|Year of offer||2017|
|Subject level||Undergraduate Level 1|
|Fees||Subject EFTSL, Level, Discipline & Census Date|
Solving problems in areas such as business, biology, physics, chemistry, engineering, humanities, and social sciences often requires manipulating, analysing, and visualising data through computer programming. This subject teaches students with little or no background in computer programming how to design and write basic programs using a high-level procedural programming language, and to solve simple problems using these skills.
This subject is the first subject in the Computing & Software Systems and the Informatics majors, and introduces students to programming and the basics of algorithmic thinking.
Fundamental programming constructs; fundamental data structures; abstraction; basic program structures; algorithmic problem solving, testing and debugging; introduction to the Web, multimedia and visualisation.
Examples of projects that students complete are:
- A text analytics “library” consisting of a series of independent functions to calculate/extract different things given a document/document collection as input
- A video recommender system, broken down into a series of functions
- An AI player for an online card game, designed such that students play off against each other (and against the class) at the end of semester.
Intended learning outcomes
INTENDED LEARNING OUTCOMES (ILO)
On completion of this subject the student is expected to:
- Use the fundamental programming constructs (sequence, alternation, selection)
- Use the fundamental data structures (arrays, records, lists, associative arrays)
- Use abstraction constructs such as functions
- Understand and employ some basic program structures
- Understand and employ some basic algorithmic problem solving techniques
- Read, write, and debug simple, small programs
On completion of this subject, students should have developed the following generic skills:
- An ability to apply knowledge of basic science and engineering fundamentals
- An ability to undertake problem identification, formulation and solution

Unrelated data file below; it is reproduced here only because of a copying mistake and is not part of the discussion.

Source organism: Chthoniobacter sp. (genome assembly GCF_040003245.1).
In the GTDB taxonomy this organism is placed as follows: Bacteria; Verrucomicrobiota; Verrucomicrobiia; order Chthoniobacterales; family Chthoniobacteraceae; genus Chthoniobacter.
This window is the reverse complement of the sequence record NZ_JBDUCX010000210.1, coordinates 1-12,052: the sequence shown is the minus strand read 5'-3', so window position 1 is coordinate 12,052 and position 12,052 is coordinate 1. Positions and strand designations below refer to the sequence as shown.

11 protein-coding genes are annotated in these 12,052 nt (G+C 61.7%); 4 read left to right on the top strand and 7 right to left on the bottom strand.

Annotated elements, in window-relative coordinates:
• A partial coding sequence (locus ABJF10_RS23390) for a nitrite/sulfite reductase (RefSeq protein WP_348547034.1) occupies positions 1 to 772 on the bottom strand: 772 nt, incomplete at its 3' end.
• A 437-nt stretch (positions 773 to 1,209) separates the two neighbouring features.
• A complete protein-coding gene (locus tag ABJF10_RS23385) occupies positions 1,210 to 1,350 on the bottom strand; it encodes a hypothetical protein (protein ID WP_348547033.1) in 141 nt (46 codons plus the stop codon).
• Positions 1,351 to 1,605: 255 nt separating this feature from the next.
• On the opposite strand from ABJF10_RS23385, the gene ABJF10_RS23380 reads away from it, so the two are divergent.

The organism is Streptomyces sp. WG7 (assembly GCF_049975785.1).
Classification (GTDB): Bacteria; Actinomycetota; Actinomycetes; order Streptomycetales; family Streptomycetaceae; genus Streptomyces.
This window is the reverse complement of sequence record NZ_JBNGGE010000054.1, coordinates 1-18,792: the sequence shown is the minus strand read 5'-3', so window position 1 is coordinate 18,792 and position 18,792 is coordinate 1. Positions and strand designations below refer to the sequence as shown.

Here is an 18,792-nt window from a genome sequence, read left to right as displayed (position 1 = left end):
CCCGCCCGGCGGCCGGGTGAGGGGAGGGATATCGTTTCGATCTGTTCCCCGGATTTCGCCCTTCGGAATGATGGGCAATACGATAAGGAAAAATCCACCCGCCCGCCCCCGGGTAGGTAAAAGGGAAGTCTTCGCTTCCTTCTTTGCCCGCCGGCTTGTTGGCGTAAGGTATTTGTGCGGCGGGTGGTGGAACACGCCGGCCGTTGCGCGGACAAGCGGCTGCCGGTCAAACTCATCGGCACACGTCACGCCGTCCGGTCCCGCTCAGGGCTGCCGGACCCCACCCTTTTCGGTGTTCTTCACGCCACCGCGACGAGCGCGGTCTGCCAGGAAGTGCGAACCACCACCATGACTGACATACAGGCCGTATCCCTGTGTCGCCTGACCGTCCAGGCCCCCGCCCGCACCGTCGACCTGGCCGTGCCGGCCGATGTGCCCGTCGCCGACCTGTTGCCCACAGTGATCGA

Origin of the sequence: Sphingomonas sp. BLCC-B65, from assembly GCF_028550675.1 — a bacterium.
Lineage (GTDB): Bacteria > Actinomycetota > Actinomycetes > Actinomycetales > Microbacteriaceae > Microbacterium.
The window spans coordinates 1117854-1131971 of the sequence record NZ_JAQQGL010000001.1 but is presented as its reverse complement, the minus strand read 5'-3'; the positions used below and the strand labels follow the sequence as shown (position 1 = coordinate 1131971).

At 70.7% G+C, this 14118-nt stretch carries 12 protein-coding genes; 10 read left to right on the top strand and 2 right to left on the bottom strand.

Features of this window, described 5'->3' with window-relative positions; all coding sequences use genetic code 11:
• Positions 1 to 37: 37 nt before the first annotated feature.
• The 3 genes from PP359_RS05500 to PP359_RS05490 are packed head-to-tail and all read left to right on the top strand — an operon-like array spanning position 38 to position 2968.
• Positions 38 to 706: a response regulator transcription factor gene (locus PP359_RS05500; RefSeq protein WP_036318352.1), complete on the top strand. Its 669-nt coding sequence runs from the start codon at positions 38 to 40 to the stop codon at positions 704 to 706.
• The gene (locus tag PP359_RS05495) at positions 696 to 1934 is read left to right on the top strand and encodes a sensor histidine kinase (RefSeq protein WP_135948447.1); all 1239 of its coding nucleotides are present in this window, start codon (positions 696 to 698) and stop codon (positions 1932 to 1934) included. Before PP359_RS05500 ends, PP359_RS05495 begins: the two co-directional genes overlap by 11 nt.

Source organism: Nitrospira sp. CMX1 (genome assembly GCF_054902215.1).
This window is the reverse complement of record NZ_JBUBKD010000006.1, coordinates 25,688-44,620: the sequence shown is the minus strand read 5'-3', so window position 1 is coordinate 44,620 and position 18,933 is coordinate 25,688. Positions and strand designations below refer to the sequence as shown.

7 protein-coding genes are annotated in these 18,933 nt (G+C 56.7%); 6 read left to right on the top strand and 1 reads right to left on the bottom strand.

- The capacity to solve problems, including the collection and evaluation of information
- The capacity for critical and independent thought and reflection
- An expectation of the need to undertake lifelong learning, and the capacity to do so.
Eligibility and requirements
INFO10001 Informatics-1:Practical Computing (prior to 2011)
615-145 Concepts of Software Development 1
433-151 Introduction to Programming (Advanced)
433-171 Introduction to Programming
600-151 Informatics-1: Practical Computing
Core participation requirements
The University of Melbourne is committed to providing students with reasonable adjustments to assessment and participation under the Disability Standards for Education (2005), and the Assessment and Results Policy (MPF1326). Students are expected to meet the core participation requirements for their course. These can be viewed under Entry and Participation Requirements for the course outlines in the Handbook.
Further details on how to seek academic adjustments can be found on the Student Equity and Disability Support website: http://services.unimelb.edu.au/student-equity/home
- A three-stage project, requiring approximately 30 - 35 hours of work, with stages due at the end of each third of the semester - approximately weeks 4, 8, and 12 (30%)
- One 1-hour mid-semester test (10%)
- A workshop assignment to demonstrate programming competency, due two thirds of the way through semester (10%), requiring approximately 10 - 13 hours of work per student